URM performance in Law School

(BLS, URM status, non-traditional, GLBT)
Thrive
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URM performance in Law School

Postby Thrive » Wed Feb 19, 2014 7:07 am

I am not sure whether this topic has been broached here. I am an AA male and I've gotten into several t-14s. I certainly appreciate the urm boost and its alleged influence in law school admissions but two things concern me:

1) how do URMs perform at these top schools? Sure they get in but that's just the start of the uphill climb. Are they able to compete?

2) why do people believe there is a correlation between lsat performance and law school performance, especially at the 160-170+ level? A test that many people spend years prepping for and taking numerous practice tests to the point where the test almost becomes easily predicted (and then taking the actual test numerous times) shouldn't correlate with how one does on one subjective test posing question that you have never seen in your life based on 3 months of study. I have always wondered if the proponents of the lsat/law school theory use the 1st retake, the 3rd, or maybe an average of all LSAT scores.

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ScottRiqui
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Re: URM performance in Law School

Postby ScottRiqui » Wed Feb 19, 2014 7:48 am

I won't address your first question, since the mods want to keep Affirmative Action discussions in one particular thread, and probably for good reason.

But for your second question, the evidence of a correlation comes from LSAC's own research. The correlation is there, but it's stronger at some schools than others, and it's not particularly strong anywhere. But the important thing is that it's only a correlation, not causation. No one is saying that material on the LSAT is representative of the material you'll learn in law school, or that the LSAT bears any resemblance to a law school exam. The data just says that as a group, the people who do better on the LSAT tend to do better in their 1L year, grades-wise.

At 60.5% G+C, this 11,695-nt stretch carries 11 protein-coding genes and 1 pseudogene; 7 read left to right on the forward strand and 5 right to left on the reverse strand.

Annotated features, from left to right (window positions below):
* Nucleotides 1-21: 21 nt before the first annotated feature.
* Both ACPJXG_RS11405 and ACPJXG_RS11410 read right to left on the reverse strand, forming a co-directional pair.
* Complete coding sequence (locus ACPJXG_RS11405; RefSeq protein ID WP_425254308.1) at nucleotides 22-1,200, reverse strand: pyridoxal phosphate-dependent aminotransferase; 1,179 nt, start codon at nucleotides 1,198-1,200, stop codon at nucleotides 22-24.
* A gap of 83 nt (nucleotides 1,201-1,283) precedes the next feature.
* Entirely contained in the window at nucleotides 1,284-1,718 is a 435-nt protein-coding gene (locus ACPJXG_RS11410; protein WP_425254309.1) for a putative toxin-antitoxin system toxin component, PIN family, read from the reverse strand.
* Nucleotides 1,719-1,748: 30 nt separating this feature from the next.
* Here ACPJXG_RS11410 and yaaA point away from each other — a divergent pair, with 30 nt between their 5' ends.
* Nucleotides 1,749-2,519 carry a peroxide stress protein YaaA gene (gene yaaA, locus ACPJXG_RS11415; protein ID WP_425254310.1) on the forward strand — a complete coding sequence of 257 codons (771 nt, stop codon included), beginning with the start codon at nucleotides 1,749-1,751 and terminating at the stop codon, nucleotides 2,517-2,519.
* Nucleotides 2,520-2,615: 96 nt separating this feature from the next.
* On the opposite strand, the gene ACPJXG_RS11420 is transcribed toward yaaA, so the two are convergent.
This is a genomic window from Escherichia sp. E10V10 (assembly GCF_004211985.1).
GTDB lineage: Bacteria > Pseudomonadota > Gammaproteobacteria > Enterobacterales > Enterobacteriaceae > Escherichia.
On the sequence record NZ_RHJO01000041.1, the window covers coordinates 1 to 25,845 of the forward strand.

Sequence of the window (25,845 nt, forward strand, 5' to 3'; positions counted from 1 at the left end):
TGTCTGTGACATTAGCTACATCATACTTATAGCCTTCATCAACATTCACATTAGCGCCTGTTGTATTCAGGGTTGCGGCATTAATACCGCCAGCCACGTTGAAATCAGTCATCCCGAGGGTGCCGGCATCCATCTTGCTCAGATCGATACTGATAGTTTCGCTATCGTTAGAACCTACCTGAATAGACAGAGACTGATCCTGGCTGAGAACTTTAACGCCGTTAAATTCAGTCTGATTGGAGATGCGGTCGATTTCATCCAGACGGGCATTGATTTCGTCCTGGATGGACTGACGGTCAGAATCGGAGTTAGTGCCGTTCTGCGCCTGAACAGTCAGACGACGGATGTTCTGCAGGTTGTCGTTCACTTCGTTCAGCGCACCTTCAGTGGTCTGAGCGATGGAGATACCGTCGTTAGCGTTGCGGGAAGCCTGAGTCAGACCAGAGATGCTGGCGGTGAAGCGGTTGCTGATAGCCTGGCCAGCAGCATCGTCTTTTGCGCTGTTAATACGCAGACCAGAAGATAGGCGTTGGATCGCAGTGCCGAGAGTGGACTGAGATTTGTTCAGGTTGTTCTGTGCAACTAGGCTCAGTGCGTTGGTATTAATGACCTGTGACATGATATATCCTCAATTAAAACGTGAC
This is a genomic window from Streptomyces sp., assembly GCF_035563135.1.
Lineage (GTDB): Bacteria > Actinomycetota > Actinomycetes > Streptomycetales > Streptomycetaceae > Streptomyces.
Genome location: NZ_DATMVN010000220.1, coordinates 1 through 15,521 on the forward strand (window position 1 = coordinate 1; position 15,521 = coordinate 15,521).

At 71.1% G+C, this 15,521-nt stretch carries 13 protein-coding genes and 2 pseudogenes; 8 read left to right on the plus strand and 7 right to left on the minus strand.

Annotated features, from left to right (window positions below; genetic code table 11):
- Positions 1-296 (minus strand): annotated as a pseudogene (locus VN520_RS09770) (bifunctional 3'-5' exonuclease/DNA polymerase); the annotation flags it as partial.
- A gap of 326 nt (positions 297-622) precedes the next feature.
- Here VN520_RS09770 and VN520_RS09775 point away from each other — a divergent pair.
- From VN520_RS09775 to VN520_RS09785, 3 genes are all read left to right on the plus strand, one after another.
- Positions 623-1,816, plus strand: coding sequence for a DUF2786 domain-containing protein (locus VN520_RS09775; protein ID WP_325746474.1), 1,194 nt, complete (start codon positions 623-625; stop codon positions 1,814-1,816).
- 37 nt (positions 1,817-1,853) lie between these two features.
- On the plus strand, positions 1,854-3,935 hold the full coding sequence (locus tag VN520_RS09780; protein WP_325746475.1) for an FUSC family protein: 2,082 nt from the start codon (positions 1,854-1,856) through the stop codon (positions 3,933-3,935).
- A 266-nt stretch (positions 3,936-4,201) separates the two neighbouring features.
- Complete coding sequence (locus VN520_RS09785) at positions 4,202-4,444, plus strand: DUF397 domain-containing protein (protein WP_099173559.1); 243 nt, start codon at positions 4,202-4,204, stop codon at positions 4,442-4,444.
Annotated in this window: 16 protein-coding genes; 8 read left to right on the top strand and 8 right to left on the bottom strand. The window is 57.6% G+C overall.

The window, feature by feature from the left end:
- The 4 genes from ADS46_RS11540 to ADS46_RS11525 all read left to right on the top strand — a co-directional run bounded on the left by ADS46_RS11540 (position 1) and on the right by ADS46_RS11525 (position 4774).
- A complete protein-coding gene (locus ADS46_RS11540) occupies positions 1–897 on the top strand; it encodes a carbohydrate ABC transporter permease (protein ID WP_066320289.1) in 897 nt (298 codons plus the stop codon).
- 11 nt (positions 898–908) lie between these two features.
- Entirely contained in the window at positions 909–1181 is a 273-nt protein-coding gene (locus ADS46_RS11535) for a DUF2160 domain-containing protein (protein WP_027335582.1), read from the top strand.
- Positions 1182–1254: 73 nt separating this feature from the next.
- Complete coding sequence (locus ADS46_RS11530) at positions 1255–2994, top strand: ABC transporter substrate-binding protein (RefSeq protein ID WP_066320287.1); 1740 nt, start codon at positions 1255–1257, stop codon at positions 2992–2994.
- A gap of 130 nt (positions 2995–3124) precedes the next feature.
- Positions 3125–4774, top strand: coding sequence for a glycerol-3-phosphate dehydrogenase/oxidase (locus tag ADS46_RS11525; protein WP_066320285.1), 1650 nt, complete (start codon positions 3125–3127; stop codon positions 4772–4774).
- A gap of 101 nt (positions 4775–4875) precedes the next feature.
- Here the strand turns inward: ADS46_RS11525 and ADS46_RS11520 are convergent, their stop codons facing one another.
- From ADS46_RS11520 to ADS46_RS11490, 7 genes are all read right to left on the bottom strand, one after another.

subtle
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Re: URM performance in Law School

Postby subtle » Wed Feb 19, 2014 10:06 am

WGAF? Work hard when you get to school. You'll be fine. Friend of mine had 170+ and a 3.8. I think I had like a 162 or something. I got higher grades than him last semester and both of us did well. You'll be fine.

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Lacepiece23
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Re: URM performance in Law School

Postby Lacepiece23 » Tue Feb 25, 2014 1:00 am

Just work as hard as you can and let the chips fall where they may. I did well first semester of law school just doing that. Read all the guides/advice you can get your hands on and ball out.

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saintsfan200
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Re: URM performance in Law School

Postby saintsfan200 » Tue Mar 11, 2014 4:05 pm

ScottRiqui wrote:But for your second question, the evidence of a correlation comes from LSAC's own research. The correlation is there, but it's stronger at some schools than others, and it's not particularly strong anywhere. But the important thing is that it's only a correlation, not causation. No one is saying that material on the LSAT is representative of the material you'll learn in law school, or that the LSAT bears any resemblance to a law school exam. The data just says that as a group, the people who do better on the LSAT tend to do better in their 1L year, grades-wise.


Most people here agree that the LSAT is somewhat learnable, but not entirely so. Law school exams and LSAT both are representative of g (largely how fast can you think), thus why time pressure is a big factor on both. Law school exams also test you on how creative you think, in the sense that to do well often you need to spot issues that may not be immediately apparent.